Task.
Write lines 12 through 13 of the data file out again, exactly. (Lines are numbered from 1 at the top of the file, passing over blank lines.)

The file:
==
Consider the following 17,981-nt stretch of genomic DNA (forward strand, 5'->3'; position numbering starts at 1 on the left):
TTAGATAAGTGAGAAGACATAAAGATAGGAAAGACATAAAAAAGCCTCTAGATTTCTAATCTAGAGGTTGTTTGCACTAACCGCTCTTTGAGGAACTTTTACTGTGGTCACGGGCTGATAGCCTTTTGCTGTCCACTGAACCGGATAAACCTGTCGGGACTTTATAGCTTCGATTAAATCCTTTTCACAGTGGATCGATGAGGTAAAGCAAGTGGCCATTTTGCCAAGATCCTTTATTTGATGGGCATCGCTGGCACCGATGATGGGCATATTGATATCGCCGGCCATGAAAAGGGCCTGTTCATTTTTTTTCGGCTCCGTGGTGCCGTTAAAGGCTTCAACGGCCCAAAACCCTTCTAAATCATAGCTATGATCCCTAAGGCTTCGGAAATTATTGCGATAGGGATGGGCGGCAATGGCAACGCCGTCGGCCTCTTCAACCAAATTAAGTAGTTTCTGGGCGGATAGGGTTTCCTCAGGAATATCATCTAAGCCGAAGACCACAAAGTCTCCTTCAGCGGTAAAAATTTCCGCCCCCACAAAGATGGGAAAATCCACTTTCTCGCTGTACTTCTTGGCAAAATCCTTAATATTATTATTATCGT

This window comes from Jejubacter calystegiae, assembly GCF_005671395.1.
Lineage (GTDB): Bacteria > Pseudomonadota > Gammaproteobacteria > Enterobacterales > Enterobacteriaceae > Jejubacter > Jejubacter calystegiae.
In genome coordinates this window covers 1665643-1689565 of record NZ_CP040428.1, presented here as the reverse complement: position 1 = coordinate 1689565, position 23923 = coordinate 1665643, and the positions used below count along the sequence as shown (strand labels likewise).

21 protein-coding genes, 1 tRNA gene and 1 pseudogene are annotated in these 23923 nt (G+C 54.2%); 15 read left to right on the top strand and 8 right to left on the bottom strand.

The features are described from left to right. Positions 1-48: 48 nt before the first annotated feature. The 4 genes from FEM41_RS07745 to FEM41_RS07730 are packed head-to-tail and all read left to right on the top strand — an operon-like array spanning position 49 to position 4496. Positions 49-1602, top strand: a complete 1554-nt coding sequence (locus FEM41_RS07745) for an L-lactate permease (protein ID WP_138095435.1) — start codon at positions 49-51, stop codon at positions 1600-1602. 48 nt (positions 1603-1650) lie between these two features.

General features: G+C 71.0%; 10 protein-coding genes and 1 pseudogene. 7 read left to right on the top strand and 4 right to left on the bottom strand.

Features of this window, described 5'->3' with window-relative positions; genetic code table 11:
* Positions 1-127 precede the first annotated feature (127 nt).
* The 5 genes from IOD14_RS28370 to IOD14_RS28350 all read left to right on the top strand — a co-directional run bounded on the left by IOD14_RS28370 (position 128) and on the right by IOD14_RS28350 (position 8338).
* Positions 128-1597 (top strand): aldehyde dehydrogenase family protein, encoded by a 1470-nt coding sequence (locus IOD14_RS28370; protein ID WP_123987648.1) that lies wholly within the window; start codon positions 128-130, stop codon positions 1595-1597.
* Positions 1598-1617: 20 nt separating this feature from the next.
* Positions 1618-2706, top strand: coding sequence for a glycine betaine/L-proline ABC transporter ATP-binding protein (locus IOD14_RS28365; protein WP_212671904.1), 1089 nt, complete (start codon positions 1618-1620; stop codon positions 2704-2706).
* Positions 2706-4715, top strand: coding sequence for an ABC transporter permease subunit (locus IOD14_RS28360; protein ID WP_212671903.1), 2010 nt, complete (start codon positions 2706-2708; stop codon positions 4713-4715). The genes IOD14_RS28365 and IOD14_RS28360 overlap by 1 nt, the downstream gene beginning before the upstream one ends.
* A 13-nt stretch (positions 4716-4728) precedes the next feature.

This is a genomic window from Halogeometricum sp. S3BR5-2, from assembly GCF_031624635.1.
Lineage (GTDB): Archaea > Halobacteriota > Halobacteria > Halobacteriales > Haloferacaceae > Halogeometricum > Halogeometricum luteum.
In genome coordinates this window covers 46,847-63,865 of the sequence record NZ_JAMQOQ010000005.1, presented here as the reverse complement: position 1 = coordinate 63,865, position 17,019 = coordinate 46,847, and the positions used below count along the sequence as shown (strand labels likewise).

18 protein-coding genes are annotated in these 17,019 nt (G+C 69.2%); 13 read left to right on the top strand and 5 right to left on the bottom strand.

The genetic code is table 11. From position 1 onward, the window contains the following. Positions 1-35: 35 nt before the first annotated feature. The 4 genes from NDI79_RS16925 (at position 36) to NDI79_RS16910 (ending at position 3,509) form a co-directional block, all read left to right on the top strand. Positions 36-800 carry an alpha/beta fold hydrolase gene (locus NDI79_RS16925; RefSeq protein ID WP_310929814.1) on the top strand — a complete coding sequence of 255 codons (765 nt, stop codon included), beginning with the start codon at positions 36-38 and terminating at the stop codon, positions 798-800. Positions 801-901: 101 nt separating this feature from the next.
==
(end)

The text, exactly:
* Positions 128-1597 (top strand): aldehyde dehydrogenase family protein, encoded by a 1470-nt coding sequence (locus IOD14_RS28370; protein ID WP_123987648.1) that lies wholly within the window; start codon positions 128-130, stop codon positions 1595-1597.
* Positions 1598-1617: 20 nt separating this feature from the next.